But I didn’t read it as satire, and I erroneously accused him. In fact, I did exactly what gets on my nerves when many feminists write on sex work. They jump the gun about objectification, without really understanding the economic-relational-social structures that unnecessarily keep sex work stigmatized. They don’t see that sex work is primarily an economic issue, the shame residing not in the work itself, but in society’s fears and socialized judgements.
Which leads to my second point of self-flagellation: why didn’t I see the satire? I am adroit at irony, sarcasm, and iconoclasm. If not successfully employing it, at least seeing it and heartily respecting it. Those who have known me since my Word Bandit days know that the Guthrie family rebel gene (Arlo and Woody, for the few who haven’t heard already) is unapologetically wired in my system. Ambrose Bierce is also a relative — and I wear these DNA alliances with too great a pride for my own good.
Why didn’t I get it? More telling, why aren’t so many intelligent and sophisticated women getting it? Are we looking through a jaded lens that assumes the
worse worst? Perhaps. But I think not.
Mr. Trumble has stated about his princess sheroes:
“The result was this cartoon, which earned equal parts praise and ire from readers. Some didn’t get the joke, some disagreed with it, others saw no harm in it at all and wanted to buy the doll versions of them… it was a polarizing image, but I suppose that’s the point. The statement I wanted to make was that it makes no sense to put these real-life women into one limited template, so why then are we doing it to our fictitious heroines?”
So while drowning in an ocean of personal failing and professional humiliation at 3:30 a.m. — SAD kicked in weeks ago, so I am ratcheting up every failed personal and professional interaction with healthy doses of drama until March or so — it occurred to me that my original blog post was as insightful as I originally thought it to be.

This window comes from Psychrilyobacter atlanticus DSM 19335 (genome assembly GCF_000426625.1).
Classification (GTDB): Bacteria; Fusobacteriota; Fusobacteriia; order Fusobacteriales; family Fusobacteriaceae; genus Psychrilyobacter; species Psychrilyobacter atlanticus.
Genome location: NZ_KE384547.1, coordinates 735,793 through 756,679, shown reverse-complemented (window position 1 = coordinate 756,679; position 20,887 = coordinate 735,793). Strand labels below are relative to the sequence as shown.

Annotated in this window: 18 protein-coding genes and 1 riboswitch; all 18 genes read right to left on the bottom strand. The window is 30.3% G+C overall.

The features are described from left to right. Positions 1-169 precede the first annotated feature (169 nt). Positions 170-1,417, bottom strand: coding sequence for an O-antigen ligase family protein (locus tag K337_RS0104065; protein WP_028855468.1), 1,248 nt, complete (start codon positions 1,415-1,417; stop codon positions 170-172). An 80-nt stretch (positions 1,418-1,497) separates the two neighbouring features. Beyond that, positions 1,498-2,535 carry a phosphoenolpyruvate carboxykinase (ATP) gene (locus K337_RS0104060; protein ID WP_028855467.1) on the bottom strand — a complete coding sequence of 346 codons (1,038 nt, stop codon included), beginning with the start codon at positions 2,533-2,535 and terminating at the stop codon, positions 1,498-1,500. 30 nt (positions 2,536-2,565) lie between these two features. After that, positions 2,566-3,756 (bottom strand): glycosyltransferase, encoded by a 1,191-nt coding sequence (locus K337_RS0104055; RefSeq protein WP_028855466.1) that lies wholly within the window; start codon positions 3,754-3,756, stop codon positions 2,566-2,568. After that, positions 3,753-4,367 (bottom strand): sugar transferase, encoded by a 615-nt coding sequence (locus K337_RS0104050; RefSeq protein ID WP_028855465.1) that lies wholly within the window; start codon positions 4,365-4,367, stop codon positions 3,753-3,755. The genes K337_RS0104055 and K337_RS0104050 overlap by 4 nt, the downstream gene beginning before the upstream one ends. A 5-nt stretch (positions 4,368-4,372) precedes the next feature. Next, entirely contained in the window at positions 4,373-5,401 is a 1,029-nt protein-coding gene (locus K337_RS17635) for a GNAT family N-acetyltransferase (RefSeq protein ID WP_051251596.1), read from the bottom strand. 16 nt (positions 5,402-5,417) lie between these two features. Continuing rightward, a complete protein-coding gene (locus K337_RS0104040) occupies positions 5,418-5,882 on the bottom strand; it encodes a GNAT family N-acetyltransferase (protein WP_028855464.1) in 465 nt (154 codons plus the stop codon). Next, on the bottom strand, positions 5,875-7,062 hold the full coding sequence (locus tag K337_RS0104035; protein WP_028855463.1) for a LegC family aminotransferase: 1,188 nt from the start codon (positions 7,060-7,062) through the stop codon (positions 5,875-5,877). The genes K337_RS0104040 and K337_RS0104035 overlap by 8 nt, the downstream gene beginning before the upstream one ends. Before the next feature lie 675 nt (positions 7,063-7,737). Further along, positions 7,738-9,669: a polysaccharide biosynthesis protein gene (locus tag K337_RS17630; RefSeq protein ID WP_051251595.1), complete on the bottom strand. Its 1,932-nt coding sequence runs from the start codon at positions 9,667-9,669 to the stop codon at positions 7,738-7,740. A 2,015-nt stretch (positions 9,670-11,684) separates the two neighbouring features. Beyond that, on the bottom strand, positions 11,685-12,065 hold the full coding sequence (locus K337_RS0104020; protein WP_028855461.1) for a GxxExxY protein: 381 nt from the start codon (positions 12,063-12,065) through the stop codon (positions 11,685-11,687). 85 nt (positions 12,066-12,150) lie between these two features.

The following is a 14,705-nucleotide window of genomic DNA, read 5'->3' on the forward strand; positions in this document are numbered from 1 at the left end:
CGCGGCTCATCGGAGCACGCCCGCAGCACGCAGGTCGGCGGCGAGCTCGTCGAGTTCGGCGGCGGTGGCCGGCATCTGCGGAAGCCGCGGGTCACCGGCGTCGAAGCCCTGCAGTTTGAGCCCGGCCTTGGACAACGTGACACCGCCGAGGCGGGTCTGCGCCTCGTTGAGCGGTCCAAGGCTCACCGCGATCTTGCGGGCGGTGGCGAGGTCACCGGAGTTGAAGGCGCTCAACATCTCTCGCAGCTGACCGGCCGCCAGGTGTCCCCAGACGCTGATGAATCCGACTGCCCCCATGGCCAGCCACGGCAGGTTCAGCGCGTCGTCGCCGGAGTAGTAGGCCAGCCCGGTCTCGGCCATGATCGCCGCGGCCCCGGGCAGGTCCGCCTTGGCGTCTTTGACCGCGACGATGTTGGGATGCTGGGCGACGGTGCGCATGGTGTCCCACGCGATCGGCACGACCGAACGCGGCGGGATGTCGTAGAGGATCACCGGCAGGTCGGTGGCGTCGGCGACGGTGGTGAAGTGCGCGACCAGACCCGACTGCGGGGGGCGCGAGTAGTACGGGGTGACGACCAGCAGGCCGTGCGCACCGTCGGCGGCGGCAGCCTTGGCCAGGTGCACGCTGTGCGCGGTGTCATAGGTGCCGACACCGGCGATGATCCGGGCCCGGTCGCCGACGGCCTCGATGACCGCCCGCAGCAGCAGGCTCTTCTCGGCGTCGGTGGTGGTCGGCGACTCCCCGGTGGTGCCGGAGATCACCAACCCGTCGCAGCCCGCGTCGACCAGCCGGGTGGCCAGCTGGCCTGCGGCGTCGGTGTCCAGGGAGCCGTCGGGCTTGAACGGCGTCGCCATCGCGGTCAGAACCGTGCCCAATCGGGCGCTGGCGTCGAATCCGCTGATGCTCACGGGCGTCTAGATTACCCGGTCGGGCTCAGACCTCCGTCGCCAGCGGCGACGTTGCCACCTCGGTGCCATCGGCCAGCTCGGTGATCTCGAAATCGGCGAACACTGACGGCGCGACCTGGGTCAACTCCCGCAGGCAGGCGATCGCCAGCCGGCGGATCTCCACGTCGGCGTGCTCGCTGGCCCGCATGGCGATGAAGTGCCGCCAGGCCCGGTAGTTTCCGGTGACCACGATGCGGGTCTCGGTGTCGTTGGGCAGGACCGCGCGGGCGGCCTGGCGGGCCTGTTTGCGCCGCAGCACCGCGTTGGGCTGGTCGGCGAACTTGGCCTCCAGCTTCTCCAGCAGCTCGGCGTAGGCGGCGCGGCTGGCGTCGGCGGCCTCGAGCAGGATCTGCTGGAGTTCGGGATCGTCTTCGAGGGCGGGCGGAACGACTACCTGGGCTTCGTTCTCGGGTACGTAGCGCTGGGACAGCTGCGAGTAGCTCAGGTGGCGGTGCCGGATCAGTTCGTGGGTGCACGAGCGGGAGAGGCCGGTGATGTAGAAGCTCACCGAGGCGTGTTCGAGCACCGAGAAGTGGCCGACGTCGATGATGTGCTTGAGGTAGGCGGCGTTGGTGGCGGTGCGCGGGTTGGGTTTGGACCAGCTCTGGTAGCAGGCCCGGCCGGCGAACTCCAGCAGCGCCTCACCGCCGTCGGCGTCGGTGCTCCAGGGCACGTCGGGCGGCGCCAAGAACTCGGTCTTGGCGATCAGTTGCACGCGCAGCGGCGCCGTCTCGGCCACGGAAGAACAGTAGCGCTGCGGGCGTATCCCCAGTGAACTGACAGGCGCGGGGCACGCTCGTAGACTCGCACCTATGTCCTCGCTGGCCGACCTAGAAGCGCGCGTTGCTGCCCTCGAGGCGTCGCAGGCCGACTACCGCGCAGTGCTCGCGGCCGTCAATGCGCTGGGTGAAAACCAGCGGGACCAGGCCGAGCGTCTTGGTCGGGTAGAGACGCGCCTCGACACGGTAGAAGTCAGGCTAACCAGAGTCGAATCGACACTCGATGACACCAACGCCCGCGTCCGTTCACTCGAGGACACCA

The knee jerk reactions to Mr. Trumble’s cartoons have merit, but not because he engaged satire. Women are used to being fixed and fixing themselves within a given set of social constructs, almost constantly. We’re not seeing satire in these cartoons, even if it hits us upside the head. If we’re filtering through a lens, it’s one that we wear daily, that is, we need “fixing,” a constant social adjustment here and there, to make everything better. On top of that, there’s the new bottom line for women: we need to fix that we don’t need fixing. Yet, paradoxically, women must get it right, constantly learning new codes and rules to play by, because “women are promoted on achievements.” Women who want to do well while doing good are constantly learning what the rules are in order achieve. For example, we’re still schooled in the difference between assertiveness versus aggression. Ms. Frankel writes at length on this, arguing that women in the workplace (or building a platform) must understand that aggression is still not a woman’s professional prerogative, period. Similarly, Ms. Sandberg quickly assumes her responsibilities in outlining all she did “wrong” on her way to the top. With her book, she’s emerged as a paradigmatic face of women’s accomplishment, for, unlike Oprah, Ms. Sandberg has always been successfully ensconced among the boys. Her powerfully personal yet self-correcting narrative suggests the constant social reading that women respond to daily — from the media, other women, men, the workplace, and the list goes on and on.
We need to fix that we don’t need fixing, yet those of us striving to develop our creative or professional voices find ourselves being told to adjust our behavior in order to “Play Like A Man, Win Like A Woman,” to state the problem simply and succinctly.
So it seems to this critic.
Sound exasperating? There’s the knee jerk reaction, right there.
As Kay Adams-Corleone would say, “This behavior adjustment thing must end.”
I wrongly accused Mr. Trumble yesterday. But my knee jerk reaction to his satire belies what I believe to be a deeper social reality: women are tired of fixing themselves, and of being fixed in metacritical social narratives. Perhaps it’s my all to early onset of Seasonal Affective Disorder here in the north, but it’s old and tiring, from all quarters.
Meanwhile, I’ll be waiting for the critique on Disney princes, thank you very much.